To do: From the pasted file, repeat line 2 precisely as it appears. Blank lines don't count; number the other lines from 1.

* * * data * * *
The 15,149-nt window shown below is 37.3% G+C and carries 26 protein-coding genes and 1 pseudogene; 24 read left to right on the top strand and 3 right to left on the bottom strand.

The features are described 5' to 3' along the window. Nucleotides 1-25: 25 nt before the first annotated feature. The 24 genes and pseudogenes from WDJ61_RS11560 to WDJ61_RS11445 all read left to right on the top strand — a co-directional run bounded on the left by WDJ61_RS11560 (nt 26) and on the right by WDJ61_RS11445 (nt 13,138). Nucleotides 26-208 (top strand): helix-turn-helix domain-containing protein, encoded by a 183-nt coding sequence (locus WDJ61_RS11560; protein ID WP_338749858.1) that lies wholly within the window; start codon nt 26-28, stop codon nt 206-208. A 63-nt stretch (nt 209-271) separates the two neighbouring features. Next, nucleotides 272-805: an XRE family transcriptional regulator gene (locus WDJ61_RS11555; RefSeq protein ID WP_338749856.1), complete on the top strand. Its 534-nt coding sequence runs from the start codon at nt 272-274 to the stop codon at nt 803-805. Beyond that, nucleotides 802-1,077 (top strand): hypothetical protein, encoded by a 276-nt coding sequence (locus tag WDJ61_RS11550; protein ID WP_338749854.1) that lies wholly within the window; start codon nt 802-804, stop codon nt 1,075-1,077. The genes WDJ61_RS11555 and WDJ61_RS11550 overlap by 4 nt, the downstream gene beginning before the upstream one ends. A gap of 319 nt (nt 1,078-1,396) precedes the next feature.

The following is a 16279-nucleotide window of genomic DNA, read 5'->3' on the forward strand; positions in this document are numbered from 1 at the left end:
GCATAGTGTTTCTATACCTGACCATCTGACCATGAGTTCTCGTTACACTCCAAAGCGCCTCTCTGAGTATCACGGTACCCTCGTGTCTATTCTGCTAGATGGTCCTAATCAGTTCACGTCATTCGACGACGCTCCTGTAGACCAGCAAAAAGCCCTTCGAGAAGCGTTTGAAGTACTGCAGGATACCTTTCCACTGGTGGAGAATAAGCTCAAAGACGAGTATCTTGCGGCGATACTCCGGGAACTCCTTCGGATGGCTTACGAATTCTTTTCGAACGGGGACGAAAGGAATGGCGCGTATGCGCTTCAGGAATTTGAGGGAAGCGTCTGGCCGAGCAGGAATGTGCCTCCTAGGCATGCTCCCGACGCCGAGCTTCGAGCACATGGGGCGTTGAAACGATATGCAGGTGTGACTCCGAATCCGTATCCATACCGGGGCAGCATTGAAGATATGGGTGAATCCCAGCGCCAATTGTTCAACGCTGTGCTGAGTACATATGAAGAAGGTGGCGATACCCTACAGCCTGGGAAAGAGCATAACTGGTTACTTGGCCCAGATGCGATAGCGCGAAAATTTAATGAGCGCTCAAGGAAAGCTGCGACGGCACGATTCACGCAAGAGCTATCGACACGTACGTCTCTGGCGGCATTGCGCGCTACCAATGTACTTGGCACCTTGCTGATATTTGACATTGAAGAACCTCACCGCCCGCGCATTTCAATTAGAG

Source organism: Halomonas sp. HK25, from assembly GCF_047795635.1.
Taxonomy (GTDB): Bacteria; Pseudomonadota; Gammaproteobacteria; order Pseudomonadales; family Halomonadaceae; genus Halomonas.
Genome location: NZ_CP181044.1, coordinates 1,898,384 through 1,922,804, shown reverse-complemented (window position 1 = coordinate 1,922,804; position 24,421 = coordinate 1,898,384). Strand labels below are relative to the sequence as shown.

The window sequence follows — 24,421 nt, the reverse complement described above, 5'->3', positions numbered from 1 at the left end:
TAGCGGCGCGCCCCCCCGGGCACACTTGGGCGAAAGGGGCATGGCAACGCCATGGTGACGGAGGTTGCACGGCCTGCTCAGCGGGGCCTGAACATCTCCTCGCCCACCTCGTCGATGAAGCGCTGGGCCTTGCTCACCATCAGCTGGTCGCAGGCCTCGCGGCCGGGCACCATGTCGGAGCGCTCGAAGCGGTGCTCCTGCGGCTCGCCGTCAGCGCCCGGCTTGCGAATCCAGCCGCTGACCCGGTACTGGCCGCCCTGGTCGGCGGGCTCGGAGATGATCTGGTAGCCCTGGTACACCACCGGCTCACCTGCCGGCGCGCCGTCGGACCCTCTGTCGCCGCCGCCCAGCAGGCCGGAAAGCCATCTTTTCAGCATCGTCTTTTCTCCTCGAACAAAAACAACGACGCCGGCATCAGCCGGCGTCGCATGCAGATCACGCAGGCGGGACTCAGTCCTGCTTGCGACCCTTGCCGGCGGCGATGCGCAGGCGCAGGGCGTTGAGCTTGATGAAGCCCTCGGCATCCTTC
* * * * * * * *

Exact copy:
The features are described 5' to 3' along the window. Nucleotides 1-25: 25 nt before the first annotated feature. The 24 genes and pseudogenes from WDJ61_RS11560 to WDJ61_RS11445 all read left to right on the top strand — a co-directional run bounded on the left by WDJ61_RS11560 (nt 26) and on the right by WDJ61_RS11445 (nt 13,138). Nucleotides 26-208 (top strand): helix-turn-helix domain-containing protein, encoded by a 183-nt coding sequence (locus WDJ61_RS11560; protein ID WP_338749858.1) that lies wholly within the window; start codon nt 26-28, stop codon nt 206-208. A 63-nt stretch (nt 209-271) separates the two neighbouring features. Next, nucleotides 272-805: an XRE family transcriptional regulator gene (locus WDJ61_RS11555; RefSeq protein ID WP_338749856.1), complete on the top strand. Its 534-nt coding sequence runs from the start codon at nt 272-274 to the stop codon at nt 803-805. Beyond that, nucleotides 802-1,077 (top strand): hypothetical protein, encoded by a 276-nt coding sequence (locus tag WDJ61_RS11550; protein ID WP_338749854.1) that lies wholly within the window; start codon nt 802-804, stop codon nt 1,075-1,077. The genes WDJ61_RS11555 and WDJ61_RS11550 overlap by 4 nt, the downstream gene beginning before the upstream one ends. A gap of 319 nt (nt 1,078-1,396) precedes the next feature.